Latest Expert Exchange Queries

GST Demo Service software link: https://ims.go2customer.com
Username: demouser Password: demopass
Get your inventory and invoicing software GST Ready from Binarysoft info@binarysoft.com
sitemapHome | Registration | Job Portal for CA's | Expert Exchange | Currency Converter | Post Matrimonial Ads | Post Property Ads
 
 
News shortcuts: From the Courts | News Headlines | VAT (Value Added Tax) | Placements & Empanelment | Various Acts & Rules | Latest Circulars | New Forms | Forex | Auditing | Direct Tax | Customs and Excise | ICAI | Corporate Law | Markets | Students | General | Mergers and Acquisitions | Continuing Prof. Edu. | Budget Extravaganza | Transfer Pricing | GST - Goods and Services Tax
 
 
 
 
Popular Search: ICAI offer Get Windows 7,Office 2010 in Rs.799 Taxes :: Central Excise rule to resale the machines to a new company :: VAT Audit :: form 3cd :: VAT RATES :: TDS :: due date for vat payment :: articles on VAT and GST in India :: list of goods taxed at 4% :: ACCOUNTING STANDARDS :: ACCOUNTING STANDARD :: TAX RATES - GOODS TAXABLE @ 4% :: ARTICLES ON INPUT TAX CREDIT IN VAT :: cpt :: empanelment
 
 
Service Tax »
 Payment made in revenue sharing deal exempt from service tax
 India seen posting stronger growth as businesses adjust to new tax
 GST High Powered Committee On Return Filing - Representation by GST Research Foundation
  Changes In Central Goods And Services Tax Rules, 2017
 GST return filing to be a breeze for small businesses
 Changes In Central Goods And Services Tax Rules, 2017
 Simple tax made complex
 Govt may review monthly GST return filing process
 Central Goods and Services Tax (Eleventh Amendment) Rules, 2017
 Extension of time limit for submitting the declaration in FORM GST TRAN-1 under rule 120A of the Central Goods and Service Tax Rules, 2017
 Composition Scheme - the Central Goods and Services Tax (Removal of Difficulties) Order, 2017

Good & Service Tax : Get states on board
November, 11th 2009

It is welcome that the first formal document to herald an efficient system of indirect taxes harmonising the interests of producers, consumers and the government, both at the Centre and in the states, has finally been released. It is, however, the first such document, indicating that more might follow.

The White Paper comes just five months before the proposed deadline for commencement of GST: April 1, 2010. The constitutional amendment and changes to tax laws that are required to implement the tax are unlikely to be completed before that deadline.

Further, as an article on the edit page in this edition points out, huge gaps remain in the White Paper, particularly on the taxation of services whose provision span several states.

It is important that all loose ends be tied up, to mobilise the wholehearted support of the states to the project. It is welcome that the Empowered Committee of State Finance Ministers has released the White Paper, and not the Centre. This gives the states greater ownership of the proposed tax. Without their cooperation, the proposed changes cannot take place.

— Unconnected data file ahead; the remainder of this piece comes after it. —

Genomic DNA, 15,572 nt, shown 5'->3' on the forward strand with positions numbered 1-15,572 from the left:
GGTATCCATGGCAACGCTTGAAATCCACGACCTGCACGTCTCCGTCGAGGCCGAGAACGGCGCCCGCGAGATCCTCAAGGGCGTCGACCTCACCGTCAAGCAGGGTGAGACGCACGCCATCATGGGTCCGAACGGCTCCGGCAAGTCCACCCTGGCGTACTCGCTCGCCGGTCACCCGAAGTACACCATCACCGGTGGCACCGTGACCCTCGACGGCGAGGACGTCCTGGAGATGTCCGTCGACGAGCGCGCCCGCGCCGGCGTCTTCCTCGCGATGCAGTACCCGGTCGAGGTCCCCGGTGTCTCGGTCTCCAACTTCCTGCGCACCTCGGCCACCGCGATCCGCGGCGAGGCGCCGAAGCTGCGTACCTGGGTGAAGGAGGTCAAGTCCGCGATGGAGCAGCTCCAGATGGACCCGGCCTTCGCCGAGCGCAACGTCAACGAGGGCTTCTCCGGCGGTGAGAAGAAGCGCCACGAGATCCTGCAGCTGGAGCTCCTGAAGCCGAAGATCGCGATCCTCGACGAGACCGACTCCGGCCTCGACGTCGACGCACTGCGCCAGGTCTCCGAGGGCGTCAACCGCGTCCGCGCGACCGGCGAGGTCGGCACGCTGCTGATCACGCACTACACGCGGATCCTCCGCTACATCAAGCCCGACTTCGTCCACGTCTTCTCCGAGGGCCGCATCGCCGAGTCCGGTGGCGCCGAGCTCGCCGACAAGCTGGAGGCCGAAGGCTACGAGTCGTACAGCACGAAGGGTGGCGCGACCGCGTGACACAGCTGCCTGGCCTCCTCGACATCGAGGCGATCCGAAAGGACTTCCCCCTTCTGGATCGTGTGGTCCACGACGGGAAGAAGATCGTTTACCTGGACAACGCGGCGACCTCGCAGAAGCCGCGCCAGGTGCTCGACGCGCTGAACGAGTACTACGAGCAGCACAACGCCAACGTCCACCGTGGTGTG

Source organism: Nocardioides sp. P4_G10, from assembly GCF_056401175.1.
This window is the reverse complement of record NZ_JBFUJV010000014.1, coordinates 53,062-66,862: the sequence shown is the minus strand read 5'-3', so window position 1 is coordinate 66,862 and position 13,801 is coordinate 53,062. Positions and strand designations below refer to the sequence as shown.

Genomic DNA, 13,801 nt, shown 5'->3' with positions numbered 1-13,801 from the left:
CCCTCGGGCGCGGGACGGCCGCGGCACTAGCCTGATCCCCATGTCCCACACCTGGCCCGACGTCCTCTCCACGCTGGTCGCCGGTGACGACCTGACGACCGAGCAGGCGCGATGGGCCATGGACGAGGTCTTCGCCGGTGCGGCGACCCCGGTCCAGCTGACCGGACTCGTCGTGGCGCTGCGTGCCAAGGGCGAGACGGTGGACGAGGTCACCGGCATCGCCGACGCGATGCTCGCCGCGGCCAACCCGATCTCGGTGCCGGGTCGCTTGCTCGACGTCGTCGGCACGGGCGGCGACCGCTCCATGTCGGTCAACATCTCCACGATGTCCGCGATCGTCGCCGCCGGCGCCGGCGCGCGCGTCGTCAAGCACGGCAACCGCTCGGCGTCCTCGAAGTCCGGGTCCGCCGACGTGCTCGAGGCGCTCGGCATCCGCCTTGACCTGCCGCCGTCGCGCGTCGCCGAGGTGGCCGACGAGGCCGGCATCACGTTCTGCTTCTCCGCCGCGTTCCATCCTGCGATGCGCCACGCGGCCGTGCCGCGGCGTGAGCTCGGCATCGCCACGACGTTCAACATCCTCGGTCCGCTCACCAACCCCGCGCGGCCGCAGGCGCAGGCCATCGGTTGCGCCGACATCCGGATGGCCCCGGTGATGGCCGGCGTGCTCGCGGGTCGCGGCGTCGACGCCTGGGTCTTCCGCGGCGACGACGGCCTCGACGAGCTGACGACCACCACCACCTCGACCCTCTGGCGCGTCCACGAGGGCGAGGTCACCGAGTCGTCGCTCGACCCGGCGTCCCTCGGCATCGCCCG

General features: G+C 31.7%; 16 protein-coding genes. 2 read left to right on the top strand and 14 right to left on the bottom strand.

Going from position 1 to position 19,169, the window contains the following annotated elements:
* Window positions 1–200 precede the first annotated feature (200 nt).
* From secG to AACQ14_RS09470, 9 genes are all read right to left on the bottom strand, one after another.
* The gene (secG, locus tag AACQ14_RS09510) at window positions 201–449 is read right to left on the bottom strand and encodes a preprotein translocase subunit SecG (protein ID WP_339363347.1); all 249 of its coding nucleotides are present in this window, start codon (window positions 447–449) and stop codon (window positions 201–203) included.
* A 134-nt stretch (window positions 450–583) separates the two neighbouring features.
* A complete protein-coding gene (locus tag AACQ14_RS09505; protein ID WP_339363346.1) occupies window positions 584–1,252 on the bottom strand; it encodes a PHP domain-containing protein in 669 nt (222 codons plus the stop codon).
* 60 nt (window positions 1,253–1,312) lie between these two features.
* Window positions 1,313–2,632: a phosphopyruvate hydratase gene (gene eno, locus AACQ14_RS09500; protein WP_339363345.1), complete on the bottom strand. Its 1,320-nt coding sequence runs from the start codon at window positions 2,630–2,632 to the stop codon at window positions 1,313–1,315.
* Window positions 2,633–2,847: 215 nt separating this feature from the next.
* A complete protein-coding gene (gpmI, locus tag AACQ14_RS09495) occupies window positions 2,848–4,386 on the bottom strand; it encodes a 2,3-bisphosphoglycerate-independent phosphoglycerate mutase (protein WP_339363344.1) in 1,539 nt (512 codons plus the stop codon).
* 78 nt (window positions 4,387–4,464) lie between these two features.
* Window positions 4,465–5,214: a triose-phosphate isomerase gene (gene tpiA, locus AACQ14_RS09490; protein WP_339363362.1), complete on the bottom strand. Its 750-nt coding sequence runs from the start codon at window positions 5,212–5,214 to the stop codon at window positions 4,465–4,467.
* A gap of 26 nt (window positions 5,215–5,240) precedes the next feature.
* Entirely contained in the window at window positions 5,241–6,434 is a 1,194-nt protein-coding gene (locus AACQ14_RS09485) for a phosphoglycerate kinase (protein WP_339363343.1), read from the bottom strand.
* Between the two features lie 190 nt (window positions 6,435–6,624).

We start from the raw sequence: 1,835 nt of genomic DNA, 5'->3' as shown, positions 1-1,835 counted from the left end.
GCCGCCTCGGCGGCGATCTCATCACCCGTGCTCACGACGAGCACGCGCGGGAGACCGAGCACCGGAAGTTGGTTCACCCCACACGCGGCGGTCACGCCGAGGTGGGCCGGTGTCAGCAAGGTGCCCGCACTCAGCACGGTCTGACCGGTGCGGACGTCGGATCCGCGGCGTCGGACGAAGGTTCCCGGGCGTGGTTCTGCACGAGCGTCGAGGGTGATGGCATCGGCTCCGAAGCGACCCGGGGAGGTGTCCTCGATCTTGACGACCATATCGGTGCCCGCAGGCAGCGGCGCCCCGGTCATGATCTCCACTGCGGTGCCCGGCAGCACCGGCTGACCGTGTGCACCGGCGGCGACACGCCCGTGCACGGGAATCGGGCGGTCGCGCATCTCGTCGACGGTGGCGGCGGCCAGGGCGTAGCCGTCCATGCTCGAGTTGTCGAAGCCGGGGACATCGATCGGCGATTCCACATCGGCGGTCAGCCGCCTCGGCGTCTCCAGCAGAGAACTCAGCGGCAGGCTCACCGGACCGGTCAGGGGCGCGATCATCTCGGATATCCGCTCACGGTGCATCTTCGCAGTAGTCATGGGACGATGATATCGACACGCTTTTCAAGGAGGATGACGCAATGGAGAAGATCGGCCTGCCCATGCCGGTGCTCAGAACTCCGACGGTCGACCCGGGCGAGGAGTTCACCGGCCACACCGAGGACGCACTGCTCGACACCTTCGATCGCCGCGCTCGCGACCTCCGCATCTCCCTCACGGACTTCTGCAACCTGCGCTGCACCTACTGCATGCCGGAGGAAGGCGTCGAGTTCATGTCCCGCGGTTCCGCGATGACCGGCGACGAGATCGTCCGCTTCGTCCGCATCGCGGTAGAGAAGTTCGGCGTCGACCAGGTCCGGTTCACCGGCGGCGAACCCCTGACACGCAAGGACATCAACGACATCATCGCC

Major gaps in the tax chain have been created to win over their support: neither petroleum fuels nor liquor will come under GST and thus bear a low rate of tax. Both kinds of goods will continue to be taxed as they are at present. GST can boost indirect tax revenues, with its in-built incentives to stop avoidance, obviously enough.

It can also boost direct tax revenues, provided the direct and indirect tax authorities share their databases.

If a company pays so much of central GST, it cannot show a disproportionate level of income. As taxation brings larger and larger areas of value creation in the economy under its scope, the rate of tax can be lowered, both when the common tax base of GDP is taxed, whether as income or as goods and services consumed.

So, ideally, no exemptions should be allowed. If the cause of simplicity of implementation calls for exemption of activity below a threshold, that threshold should be kept low. This would raise some compliance costs for small operators, producers as well as traders. Governments should help them with these costs, rather than make them an excuse for widening the scope of exemption.

Implementing GST would call for considerable political will. Transporters, for example, have routinely resisted all attempts to tax their services. Partisan one-upmanship might persuade Opposition parties to champion such resistance. The government and its leaders should call all-party meetings and build consensus among them on GST.

And to help parties make up their mind, the government should educate the public and appeal for their support, to help modernise the economys system of taxation and speed up economic growth.

 
 
Home | About Us | Terms and Conditions | Contact Us
Copyright 2017 CAinINDIA All Right Reserved.
Designed and Developed by Binarysoft Technologies Pvt. Ltd.
Web Application Development Web based Software Solution Web Application Deployment Web Application Solutions Web Application Software Development Web Application Deployment Web Application Programming Web Application Design and Development

Transfer Pricing | International Taxation | Business Consulting | Corporate Compliance and Consulting | Assurance and Risk Advisory | Indirect Taxes | Direct Taxes | Transaction Advisory | Regular Compliance and Reporting | Tax Assessments | International Taxation Advisory | Capital Structuring | Withholding tax advisory | Expatriate Tax Reporting | Litigation | Badges | Club Badges | Seals | Military Insignias | Emblems | Family Crest | Software Development India | Software Development Company | SEO Company | Web Application Development | MLM Software | MLM Solutions